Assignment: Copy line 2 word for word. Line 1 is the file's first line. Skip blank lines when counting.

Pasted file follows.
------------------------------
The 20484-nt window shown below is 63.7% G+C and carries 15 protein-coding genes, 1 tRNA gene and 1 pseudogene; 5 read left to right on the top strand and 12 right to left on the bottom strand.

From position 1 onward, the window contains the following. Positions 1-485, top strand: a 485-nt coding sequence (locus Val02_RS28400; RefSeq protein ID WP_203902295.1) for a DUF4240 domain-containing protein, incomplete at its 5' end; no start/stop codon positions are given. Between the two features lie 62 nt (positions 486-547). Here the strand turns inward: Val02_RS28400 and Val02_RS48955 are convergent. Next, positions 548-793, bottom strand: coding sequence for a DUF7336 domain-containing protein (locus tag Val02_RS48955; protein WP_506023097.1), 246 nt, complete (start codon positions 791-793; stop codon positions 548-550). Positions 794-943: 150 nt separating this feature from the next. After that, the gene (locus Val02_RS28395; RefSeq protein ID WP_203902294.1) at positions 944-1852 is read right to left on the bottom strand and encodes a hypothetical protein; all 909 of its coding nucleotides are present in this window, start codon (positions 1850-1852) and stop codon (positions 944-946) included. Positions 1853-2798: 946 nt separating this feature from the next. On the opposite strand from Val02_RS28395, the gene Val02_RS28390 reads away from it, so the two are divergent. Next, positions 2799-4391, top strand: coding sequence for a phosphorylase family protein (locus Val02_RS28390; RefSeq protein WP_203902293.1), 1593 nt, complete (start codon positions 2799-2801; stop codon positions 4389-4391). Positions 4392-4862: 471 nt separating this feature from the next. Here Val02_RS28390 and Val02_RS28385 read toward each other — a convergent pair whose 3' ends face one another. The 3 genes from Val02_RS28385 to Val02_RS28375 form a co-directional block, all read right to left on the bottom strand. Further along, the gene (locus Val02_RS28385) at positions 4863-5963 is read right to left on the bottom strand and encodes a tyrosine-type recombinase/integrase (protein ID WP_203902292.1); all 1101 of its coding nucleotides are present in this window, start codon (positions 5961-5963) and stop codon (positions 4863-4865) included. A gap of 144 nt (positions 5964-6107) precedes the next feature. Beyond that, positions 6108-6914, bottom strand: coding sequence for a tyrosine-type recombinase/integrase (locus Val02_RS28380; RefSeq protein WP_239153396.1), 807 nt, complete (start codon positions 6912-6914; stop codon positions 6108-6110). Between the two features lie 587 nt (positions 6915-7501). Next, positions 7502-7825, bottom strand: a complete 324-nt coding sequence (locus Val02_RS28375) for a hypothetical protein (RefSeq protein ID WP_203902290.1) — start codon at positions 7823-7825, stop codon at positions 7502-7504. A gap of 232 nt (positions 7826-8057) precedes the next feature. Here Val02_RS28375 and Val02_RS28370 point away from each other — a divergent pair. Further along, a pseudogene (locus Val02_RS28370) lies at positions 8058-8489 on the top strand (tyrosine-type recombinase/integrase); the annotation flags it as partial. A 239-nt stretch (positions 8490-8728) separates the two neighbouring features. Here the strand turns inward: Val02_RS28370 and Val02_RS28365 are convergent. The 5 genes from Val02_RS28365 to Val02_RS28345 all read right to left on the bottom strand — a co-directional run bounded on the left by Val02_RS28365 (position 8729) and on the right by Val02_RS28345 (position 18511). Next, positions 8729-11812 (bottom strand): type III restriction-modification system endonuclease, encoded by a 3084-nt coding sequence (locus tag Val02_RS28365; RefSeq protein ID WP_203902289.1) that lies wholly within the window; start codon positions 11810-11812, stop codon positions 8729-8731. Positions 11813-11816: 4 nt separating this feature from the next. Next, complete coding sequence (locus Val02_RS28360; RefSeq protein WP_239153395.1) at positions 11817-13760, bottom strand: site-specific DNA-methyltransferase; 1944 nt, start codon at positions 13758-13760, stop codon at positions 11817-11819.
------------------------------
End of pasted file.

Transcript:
From position 1 onward, the window contains the following. Positions 1-485, top strand: a 485-nt coding sequence (locus Val02_RS28400; RefSeq protein ID WP_203902295.1) for a DUF4240 domain-containing protein, incomplete at its 5' end; no start/stop codon positions are given. Between the two features lie 62 nt (positions 486-547). Here the strand turns inward: Val02_RS28400 and Val02_RS48955 are convergent. Next, positions 548-793, bottom strand: coding sequence for a DUF7336 domain-containing protein (locus tag Val02_RS48955; protein WP_506023097.1), 246 nt, complete (start codon positions 791-793; stop codon positions 548-550). Positions 794-943: 150 nt separating this feature from the next. After that, the gene (locus Val02_RS28395; RefSeq protein ID WP_203902294.1) at positions 944-1852 is read right to left on the bottom strand and encodes a hypothetical protein; all 909 of its coding nucleotides are present in this window, start codon (positions 1850-1852) and stop codon (positions 944-946) included. Positions 1853-2798: 946 nt separating this feature from the next. On the opposite strand from Val02_RS28395, the gene Val02_RS28390 reads away from it, so the two are divergent. Next, positions 2799-4391, top strand: coding sequence for a phosphorylase family protein (locus Val02_RS28390; RefSeq protein WP_203902293.1), 1593 nt, complete (start codon positions 2799-2801; stop codon positions 4389-4391). Positions 4392-4862: 471 nt separating this feature from the next. Here Val02_RS28390 and Val02_RS28385 read toward each other — a convergent pair whose 3' ends face one another. The 3 genes from Val02_RS28385 to Val02_RS28375 form a co-directional block, all read right to left on the bottom strand. Further along, the gene (locus Val02_RS28385) at positions 4863-5963 is read right to left on the bottom strand and encodes a tyrosine-type recombinase/integrase (protein ID WP_203902292.1); all 1101 of its coding nucleotides are present in this window, start codon (positions 5961-5963) and stop codon (positions 4863-4865) included. A gap of 144 nt (positions 5964-6107) precedes the next feature. Beyond that, positions 6108-6914, bottom strand: coding sequence for a tyrosine-type recombinase/integrase (locus Val02_RS28380; RefSeq protein WP_239153396.1), 807 nt, complete (start codon positions 6912-6914; stop codon positions 6108-6110). Between the two features lie 587 nt (positions 6915-7501). Next, positions 7502-7825, bottom strand: a complete 324-nt coding sequence (locus Val02_RS28375) for a hypothetical protein (RefSeq protein ID WP_203902290.1) — start codon at positions 7823-7825, stop codon at positions 7502-7504. A gap of 232 nt (positions 7826-8057) precedes the next feature. Here Val02_RS28375 and Val02_RS28370 point away from each other — a divergent pair. Further along, a pseudogene (locus Val02_RS28370) lies at positions 8058-8489 on the top strand (tyrosine-type recombinase/integrase); the annotation flags it as partial. A 239-nt stretch (positions 8490-8728) separates the two neighbouring features. Here the strand turns inward: Val02_RS28370 and Val02_RS28365 are convergent. The 5 genes from Val02_RS28365 to Val02_RS28345 all read right to left on the bottom strand — a co-directional run bounded on the left by Val02_RS28365 (position 8729) and on the right by Val02_RS28345 (position 18511). Next, positions 8729-11812 (bottom strand): type III restriction-modification system endonuclease, encoded by a 3084-nt coding sequence (locus tag Val02_RS28365; RefSeq protein ID WP_203902289.1) that lies wholly within the window; start codon positions 11810-11812, stop codon positions 8729-8731. Positions 11813-11816: 4 nt separating this feature from the next. Next, complete coding sequence (locus Val02_RS28360; RefSeq protein WP_239153395.1) at positions 11817-13760, bottom strand: site-specific DNA-methyltransferase; 1944 nt, start codon at positions 13758-13760, stop codon at positions 11817-11819.